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Business Rules in Germany

Robert Binder

Germany makes a very appealing prospect for inward bound investment. Like every new market, it has its unique aspects, but these differences are not insurmountable especially when compared with some of the emerging markets.

Legislation and regulation

We have a completely different legal system in Germany to the UK and America, with no trial by jury, and specialised courts dealing with employment and collective bargaining issues. However it is widely accepted to be an effective system and according to World Bank Group ratings, it is easier to enforce contracts, resolve insolvency and deal with construction permits than it is in the UK.

Implementation of taxation is very different to the UK as well. In Germany, accounting standards are geared towards the tax authorities rather than the shareholder. The authorities take a firm line on implementation because of the country’s importance to the European market; as one of our clients said: ‘If you want to play in Europe you have to play in Germany.’ In the UK, the authorities take a consultative approach, as they are trying to encourage investment within the UK. Germany’s corporate income tax rate is 15% but, due to the addition of a solidarity surcharge and local trade tax, the prevailing corporate tax rate averages around 29%. VAT is charged at a standard rate of 19% and a reduced rate of 7%.

Cultural and linguistic barriers

Germany came late to nationhood so the emphasis is on local traditions and identities, and Mittelstand companies are firmly anchored in their respective home regions. Managers have strong relationships with stakeholders and the local bank as well as universities and research institutions. The pride in our local connections underpins our support of sustainability and our perception of work being as much about society as it is about profit. Over the years it has become very clear to me that companies that are insensitive to these elements and attempt to impose a different culture on the market are more likely to fail.

Investors considering partnership with a company should understand how important trust is to German business people. It is well known that discipline, precision and reliability are crucial for us; this thoroughness may cause some friction if a short-term solution is required, but your German counterparts will appreciate your recognition of these values. Germans often speak excellent English, but companies should not see this as a green light to set up an English speaking office. A subsidiary that is run by Germans will provide a smoother entry to the market and provide a sound footing for business. Finally, do not forget to talk about football in the warming-up phase of talks, it is a great ice-breaker and will be favourably received!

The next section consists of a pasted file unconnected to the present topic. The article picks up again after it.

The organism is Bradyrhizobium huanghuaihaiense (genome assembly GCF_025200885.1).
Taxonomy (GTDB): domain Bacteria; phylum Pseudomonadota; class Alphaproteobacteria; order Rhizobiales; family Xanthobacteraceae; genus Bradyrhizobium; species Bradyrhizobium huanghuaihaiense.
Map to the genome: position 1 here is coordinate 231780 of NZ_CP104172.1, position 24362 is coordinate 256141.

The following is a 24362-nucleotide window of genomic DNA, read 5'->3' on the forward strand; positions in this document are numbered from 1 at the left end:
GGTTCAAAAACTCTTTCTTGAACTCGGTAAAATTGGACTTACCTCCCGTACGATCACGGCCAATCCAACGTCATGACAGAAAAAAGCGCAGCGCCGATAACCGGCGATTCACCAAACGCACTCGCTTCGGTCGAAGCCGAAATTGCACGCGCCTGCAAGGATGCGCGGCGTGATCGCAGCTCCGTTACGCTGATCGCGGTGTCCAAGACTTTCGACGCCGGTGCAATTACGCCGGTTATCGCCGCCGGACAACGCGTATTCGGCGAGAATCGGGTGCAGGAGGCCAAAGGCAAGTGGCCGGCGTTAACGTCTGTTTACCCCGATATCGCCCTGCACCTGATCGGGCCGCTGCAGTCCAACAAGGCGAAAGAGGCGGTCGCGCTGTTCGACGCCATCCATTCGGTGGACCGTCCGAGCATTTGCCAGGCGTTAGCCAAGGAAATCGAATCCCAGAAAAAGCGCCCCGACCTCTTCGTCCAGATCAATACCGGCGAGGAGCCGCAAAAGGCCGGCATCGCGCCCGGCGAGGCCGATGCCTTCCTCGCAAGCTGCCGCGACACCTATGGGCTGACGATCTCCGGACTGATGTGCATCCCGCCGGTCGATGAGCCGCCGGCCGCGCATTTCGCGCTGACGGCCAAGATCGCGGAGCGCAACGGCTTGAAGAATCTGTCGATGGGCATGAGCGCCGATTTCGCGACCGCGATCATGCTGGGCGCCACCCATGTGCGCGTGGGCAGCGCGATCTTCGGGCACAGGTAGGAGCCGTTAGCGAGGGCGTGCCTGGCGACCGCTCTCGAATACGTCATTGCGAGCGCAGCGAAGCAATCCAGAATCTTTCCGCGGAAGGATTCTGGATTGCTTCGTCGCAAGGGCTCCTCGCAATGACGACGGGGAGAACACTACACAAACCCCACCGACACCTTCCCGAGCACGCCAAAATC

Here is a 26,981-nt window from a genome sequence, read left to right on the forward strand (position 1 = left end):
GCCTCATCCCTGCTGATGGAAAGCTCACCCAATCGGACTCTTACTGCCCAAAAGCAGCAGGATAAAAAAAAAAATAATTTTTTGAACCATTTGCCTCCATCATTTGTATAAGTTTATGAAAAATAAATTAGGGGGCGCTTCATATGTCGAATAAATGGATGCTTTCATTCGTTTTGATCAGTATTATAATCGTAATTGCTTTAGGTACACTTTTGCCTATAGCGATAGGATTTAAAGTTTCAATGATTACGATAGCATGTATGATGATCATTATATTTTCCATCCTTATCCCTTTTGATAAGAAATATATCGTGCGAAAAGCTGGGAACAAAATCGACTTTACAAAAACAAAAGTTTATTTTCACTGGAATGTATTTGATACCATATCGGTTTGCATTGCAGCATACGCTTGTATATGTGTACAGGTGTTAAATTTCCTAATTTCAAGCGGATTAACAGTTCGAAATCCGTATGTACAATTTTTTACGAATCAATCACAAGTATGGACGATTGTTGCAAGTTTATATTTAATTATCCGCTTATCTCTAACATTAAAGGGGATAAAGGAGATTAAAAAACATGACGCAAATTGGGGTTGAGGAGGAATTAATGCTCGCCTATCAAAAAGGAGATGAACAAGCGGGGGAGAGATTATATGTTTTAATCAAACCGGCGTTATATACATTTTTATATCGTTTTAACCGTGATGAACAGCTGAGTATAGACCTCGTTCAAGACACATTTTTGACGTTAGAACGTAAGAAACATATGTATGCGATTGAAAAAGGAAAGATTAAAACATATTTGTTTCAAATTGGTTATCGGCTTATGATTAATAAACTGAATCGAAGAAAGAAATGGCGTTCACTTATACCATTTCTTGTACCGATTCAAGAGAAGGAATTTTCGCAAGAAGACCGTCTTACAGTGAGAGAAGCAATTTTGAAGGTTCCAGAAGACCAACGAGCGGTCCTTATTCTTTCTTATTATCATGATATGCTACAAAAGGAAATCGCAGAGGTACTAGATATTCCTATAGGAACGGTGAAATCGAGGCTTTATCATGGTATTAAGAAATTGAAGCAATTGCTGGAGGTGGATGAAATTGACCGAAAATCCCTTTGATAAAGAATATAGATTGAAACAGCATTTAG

Currency fluctuations

The European Sovereign Debt crisis has made the Euro volatile and has no doubt affected the perception of the region by UK companies as a trading partner.  However the current weaker Euro offers opportunities for UK companies and rates can be locked by using Forward Exchange Contracts, Limit Orders or Options. The underlying strength of the German companies means that there is less chance of partners defaulting and collapsing than in many of the other riskier markets, which also offer their own currency challenges.

Finding the right workers

There’s no doubt that Germany’s ageing population is an issue – ours is the secound oldest population in the world after Japan. However, we are not alone in this situation as most of the populations in the western world are dropping with shortfalls of the working population expected. We are actively engaged in dealing with the issue and many of the workers are postponing their retirement. Life expectancy at birth has doubled in Germany during the last century and the increased levels of fitness that people have nowadays means that they can still make a contribution.

Meanwhile companies are starting their own initiatives to bring young people on board with internships – apprenticeships are an important part of the way that we approach our business.

Perhaps because we are an international trading nation, we welcome immigration – we have the third-highest number of international migrants in the world and it is increasing. Our government has amended restrictive laws so that it is much easier for companies to hire abroad, and the ‘Make it in Germany’ portal has been successful in encouraging potential migrants to consider the country. We had 7.6 million foreigners registered at the end of 2013 – the highest recorded since records began in 1967. The latest report on immigration from the German Marshall Fund found that the German population is positive towards immigration, with 62% considering it an opportunity and 38% considering it a problem – the mirror image of the UK where 36% consider immigration an opportunity and 64% consider it a problem.